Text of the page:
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Universal public disclosure is one of the main differentiators of Washington, D.C.’s energy use benchmarking legislation. Benchmarking is not the primary focus of The Clean and Affordable Energy Act of 2008, but it nevertheless amends the Green Building Act of 2006 to require all eligible buildings to benchmark their energy use annually through Portfolio Manager and publicly post their rating on an online database.
The act, enacted August 2008, has a phase-in schedule, with full participation by 2013. Already, 10 government buildings have started benchmarking using Portfolio Manager and have posted their data. As of October 2009, all District-owned or operated buildings of at least 10,000 gross square feet and of a building type available in Portfolio Manager are required to benchmark. Private buildings of 200,000 square feet or more will have to benchmark by December 2010. Each year following, the area threshold will drop by 50,000 square feet until 2013, when buildings of 50,000 square feet or more will have to benchmark.
Energy use data will be made public upon the second annual benchmarking. In addition, new construction or substantial renovations will have to model their energy performance with the ENERGY STAR Target Finder and be benchmarked annually, as long as the building is at least 50,000 square feet, and also disclose the data publicly. Target Finder establishes expected energy performance ratings, based on a project’s modeled energy use.
Creating transparency through public disclosure is important to getting all the parties involved in a building’s energy efficiency to work together, says Cliff Majersik, executive director of the Institute for Market Transformation, which helped to shape the legislation.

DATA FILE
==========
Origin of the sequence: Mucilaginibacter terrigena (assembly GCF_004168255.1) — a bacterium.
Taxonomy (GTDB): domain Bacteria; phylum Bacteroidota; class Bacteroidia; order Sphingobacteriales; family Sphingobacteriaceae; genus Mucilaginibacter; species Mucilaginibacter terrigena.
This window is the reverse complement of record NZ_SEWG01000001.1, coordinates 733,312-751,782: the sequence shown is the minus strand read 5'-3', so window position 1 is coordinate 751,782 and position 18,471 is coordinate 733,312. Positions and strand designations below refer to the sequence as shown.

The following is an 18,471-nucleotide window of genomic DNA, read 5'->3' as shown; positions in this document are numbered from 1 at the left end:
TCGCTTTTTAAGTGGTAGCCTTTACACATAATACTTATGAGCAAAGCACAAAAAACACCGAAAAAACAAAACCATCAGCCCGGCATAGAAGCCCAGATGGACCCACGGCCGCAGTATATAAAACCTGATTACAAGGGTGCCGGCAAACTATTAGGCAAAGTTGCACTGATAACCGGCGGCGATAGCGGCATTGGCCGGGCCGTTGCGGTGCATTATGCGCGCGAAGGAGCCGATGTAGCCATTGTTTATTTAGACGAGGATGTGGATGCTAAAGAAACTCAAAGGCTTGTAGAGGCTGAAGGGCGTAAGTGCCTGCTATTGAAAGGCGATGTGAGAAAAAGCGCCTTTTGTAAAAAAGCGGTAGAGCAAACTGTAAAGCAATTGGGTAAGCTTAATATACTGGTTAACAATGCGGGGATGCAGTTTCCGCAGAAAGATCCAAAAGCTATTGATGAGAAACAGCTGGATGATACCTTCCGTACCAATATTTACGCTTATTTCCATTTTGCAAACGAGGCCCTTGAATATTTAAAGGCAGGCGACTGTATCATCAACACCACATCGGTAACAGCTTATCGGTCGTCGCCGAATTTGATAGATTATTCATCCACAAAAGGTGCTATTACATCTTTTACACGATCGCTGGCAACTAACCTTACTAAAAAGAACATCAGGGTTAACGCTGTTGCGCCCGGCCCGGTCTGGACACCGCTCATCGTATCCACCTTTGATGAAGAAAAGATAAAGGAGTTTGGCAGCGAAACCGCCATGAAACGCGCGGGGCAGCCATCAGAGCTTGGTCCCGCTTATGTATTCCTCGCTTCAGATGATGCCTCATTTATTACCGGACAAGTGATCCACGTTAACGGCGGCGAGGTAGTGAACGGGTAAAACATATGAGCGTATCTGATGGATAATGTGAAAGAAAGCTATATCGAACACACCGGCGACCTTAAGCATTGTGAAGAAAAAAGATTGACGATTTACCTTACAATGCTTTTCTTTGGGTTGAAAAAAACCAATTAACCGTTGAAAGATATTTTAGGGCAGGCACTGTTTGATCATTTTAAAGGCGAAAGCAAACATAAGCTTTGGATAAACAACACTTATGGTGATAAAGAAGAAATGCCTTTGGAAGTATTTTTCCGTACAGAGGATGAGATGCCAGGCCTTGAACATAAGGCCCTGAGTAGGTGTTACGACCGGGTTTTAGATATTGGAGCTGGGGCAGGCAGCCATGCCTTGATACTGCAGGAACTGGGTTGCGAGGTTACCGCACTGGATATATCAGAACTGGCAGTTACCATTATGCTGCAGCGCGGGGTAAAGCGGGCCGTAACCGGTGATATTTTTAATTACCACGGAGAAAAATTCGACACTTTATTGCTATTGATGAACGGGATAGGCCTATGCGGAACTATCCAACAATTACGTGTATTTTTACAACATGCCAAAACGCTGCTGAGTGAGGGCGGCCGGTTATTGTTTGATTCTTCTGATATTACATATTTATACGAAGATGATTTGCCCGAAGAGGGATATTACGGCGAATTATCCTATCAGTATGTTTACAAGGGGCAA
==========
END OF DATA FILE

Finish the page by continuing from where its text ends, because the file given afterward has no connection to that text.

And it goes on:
“We want market transformation, a transparent accountable market where energy efficiency is tied to the value of the building. It’s important for potential clients and tenants to see for themselves,” he says.
In addition to shedding light on a valuable building metric for the public’s benefit, public disclosure also provides incentive to embrace energy efficiency measures. It’s been an economic mystery why energy efficiency hasn’t been invested in when it provides a greater return than many other investments, says Majersik. The reasons have been a lack of information disclosure, a lack of incentive or alignment of incentives and a lack or recognition.
This legislation changes that, Majersik says. “At the end of the day, it’s hard to argue against disclosure. Sunlight is the best disinfectant.”
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